Service Control EasyApp - Quota Services Architecture
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Updated:Jul 01, 2010
® Service Control Engine (SCE) is commonly used by operators of mobile and fixed networks to implement quota-based services. This paper provides a high-level overview of the network technologies involved in implementing such a service offering.
SCE equipment and software version
Hardware: Cisco SCE 2000 and 8000 Series
Software: Release 3.5 or later
Type of Effort
Implementing a quota-based solution requires service and marketing planning as well as network-level design, implementation, and testing.
What Are Quota-Based Services?
A common way by which ISPs create tiers of service to increase average revenue per user (ARPU) is by installing quota-based services. In this model, customers have a periodic volume quota which, once depleted, requires them to either purchase an additional allowance or revert to a more basic service. While the concept is used for fixed-line broadband services, it is particularly popular for mobile and other wireless-based services, where users are familiar with per-use billing models.
Three Tiers of a Quota-Based Services Architecture
A network implementation of quota-based services is best described as a three-tier solution (Figure 2). Understanding the tiers and their relationships can help you plan and execute your implementation. It is also helpful to understand the parts of the solution provided by different vendors and the relationships between them.
Figure 2. Three-Tiered Services Architecture
Cisco provides enabling technologies in the
network tier (GGSN, routing, and PCEF/DPI equipment) and has a wide range of solution partners addressing the policy and application tiers. Cisco and our partners use interfaces based on industry standards and are active participants in the expansion of those standards to address emerging requirements. Our goal is to provide customers with maximum flexibility and efficiency while eliminating "vendor tie-in" and reducing implementation costs of quota-based services. Cisco Advanced Services and many third-party service integrators can provide local design, implementation, and support services for your quota-based services implementation.
An element in the network that provides these quota-based functions is called a Policy Control and Enforcement (PCEF) component. It communicates with the policy tier by providing information on network activity and enforcing the appropriate action on each user's traffic stream.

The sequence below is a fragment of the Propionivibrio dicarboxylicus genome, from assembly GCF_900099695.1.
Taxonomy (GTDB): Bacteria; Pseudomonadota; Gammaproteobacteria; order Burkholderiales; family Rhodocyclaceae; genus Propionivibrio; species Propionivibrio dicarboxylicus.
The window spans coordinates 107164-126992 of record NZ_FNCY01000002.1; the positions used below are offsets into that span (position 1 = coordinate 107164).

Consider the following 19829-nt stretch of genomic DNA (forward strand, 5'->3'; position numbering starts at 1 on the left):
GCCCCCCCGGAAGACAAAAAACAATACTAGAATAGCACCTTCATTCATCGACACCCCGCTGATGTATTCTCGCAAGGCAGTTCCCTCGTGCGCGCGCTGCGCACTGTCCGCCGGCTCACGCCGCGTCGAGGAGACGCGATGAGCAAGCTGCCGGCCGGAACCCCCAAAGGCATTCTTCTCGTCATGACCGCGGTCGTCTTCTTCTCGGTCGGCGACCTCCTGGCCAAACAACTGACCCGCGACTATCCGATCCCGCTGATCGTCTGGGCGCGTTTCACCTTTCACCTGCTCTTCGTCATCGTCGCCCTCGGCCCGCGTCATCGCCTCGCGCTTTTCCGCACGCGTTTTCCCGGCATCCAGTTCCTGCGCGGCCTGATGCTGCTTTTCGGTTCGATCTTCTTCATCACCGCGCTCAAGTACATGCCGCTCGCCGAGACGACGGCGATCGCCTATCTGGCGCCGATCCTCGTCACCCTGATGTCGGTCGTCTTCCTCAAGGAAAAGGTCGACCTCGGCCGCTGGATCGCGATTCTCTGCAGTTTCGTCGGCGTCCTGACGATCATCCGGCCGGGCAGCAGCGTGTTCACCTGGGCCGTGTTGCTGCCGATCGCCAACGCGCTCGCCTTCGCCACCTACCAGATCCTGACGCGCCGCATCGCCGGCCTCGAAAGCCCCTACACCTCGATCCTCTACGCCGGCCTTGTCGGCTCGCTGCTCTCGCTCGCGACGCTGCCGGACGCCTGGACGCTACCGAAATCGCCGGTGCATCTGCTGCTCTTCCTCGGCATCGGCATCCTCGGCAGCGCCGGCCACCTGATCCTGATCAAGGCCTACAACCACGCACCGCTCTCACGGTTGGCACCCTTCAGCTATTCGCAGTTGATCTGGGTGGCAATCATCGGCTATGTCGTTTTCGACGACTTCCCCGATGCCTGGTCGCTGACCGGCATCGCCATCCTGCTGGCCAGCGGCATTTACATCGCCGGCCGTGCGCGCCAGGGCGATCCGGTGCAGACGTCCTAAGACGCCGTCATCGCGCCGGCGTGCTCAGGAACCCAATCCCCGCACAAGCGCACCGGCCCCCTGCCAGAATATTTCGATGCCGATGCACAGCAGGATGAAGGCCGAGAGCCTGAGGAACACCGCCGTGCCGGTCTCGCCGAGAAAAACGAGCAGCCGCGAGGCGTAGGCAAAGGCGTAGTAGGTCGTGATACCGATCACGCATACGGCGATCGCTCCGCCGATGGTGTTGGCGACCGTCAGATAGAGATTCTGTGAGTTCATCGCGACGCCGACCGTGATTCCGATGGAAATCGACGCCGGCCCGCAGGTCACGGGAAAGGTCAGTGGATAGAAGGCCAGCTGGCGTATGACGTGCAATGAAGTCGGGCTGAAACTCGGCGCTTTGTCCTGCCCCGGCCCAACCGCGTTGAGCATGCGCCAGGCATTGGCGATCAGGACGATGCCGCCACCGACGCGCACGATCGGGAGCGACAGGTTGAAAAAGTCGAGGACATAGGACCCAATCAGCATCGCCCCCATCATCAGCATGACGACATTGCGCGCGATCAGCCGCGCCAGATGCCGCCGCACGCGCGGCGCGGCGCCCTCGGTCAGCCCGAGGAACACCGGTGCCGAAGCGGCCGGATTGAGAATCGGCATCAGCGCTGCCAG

PCEF technologies differ in the flexibility of policies they can support (for example, whether they can differentiate between file sharing, video conferencing, voice, and web traffic); how much they scale (how many sessions and subscribers they support); and network insertion options (some are standalone components while others can be integrated into other networking equipment).
The Cisco SCE 8000, 2000, and 1000 Series Service Control Engines are PCEF components that are used by hundreds of service providers to implement a quota-based system. The Cisco SCE Family supports comprehensive Deep Packet Inspection (DPI) functionality that can be used to create application-aware quotas, resulting in a rich set of service plans that can be customized to accommodate the needs of different markets. The Cisco SCE Family scales to support hundreds of Gbps of traffic and millions of subscribers. The service control engines are standalone appliances that can be deployed without changing the network's architecture or replacing existing equipment.
The policy tier is server-based software that enforces the various business rules necessary to implement the quota-based services. Policy servers are called Policy Control and Charging Rules Functions (PCRFs). The policy tier is responsible for collecting usage data from the network, determining if a subscriber has exceeded the predetermined quota, and what the appropriate action is. It then updates the appropriate subsystems (network enforcement, billing, etc.) on the expected action they must take to fulfill the service.
Technologies in the policy tier differ in scale, redundancy, flexibility, and ease of use. Different products in this space cater to different network sizes and type. Some provide a simple "out of the box" solution while others are more generic in their nature.
Applications use the policy tier to deliver the end application. For example the billing system and customer-facing web portal are considered applications. Applications use the API and interfaces provided by the policy tier to react to certain conditions in response to events and user actions.
For More Information
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